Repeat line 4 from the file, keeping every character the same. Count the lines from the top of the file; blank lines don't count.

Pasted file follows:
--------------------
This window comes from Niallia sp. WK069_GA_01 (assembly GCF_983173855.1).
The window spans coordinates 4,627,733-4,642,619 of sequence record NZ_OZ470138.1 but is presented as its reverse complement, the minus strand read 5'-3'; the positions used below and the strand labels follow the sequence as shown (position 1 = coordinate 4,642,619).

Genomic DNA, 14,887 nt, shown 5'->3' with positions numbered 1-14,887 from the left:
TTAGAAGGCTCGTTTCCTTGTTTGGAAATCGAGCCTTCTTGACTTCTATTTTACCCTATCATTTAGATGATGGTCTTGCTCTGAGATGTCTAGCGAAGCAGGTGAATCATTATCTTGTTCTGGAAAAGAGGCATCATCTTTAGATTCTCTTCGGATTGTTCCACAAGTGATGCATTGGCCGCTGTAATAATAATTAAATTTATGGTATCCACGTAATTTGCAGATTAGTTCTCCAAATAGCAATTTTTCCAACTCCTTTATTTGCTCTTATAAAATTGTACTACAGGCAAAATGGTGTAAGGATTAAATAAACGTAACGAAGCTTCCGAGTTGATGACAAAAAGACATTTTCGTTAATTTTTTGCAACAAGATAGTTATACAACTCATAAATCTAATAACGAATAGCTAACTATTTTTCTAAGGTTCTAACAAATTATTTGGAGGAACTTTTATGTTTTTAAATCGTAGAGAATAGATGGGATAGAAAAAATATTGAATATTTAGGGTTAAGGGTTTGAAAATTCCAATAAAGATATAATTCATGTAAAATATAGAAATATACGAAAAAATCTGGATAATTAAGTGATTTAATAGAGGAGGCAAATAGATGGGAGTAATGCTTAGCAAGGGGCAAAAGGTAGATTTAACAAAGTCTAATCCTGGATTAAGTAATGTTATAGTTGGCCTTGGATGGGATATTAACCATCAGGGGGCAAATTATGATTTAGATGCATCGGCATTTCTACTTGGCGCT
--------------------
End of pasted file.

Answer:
TTAGAAGGCTCGTTTCCTTGTTTGGAAATCGAGCCTTCTTGACTTCTATTTTACCCTATCATTTAGATGATGGTCTTGCTCTGAGATGTCTAGCGAAGCAGGTGAATCATTATCTTGTTCTGGAAAAGAGGCATCATCTTTAGATTCTCTTCGGATTGTTCCACAAGTGATGCATTGGCCGCTGTAATAATAATTAAATTTATGGTATCCACGTAATTTGCAGATTAGTTCTCCAAATAGCAATTTTTCCAACTCCTTTATTTGCTCTTATAAAATTGTACTACAGGCAAAATGGTGTAAGGATTAAATAAACGTAACGAAGCTTCCGAGTTGATGACAAAAAGACATTTTCGTTAATTTTTTGCAACAAGATAGTTATACAACTCATAAATCTAATAACGAATAGCTAACTATTTTTCTAAGGTTCTAACAAATTATTTGGAGGAACTTTTATGTTTTTAAATCGTAGAGAATAGATGGGATAGAAAAAATATTGAATATTTAGGGTTAAGGGTTTGAAAATTCCAATAAAGATATAATTCATGTAAAATATAGAAATATACGAAAAAATCTGGATAATTAAGTGATTTAATAGAGGAGGCAAATAGATGGGAGTAATGCTTAGCAAGGGGCAAAAGGTAGATTTAACAAAGTCTAATCCTGGATTAAGTAATGTTATAGTTGGCCTTGGATGGGATATTAACCATCAGGGGGCAAATTATGATTTAGATGCATCGGCATTTCTACTTGGCGCT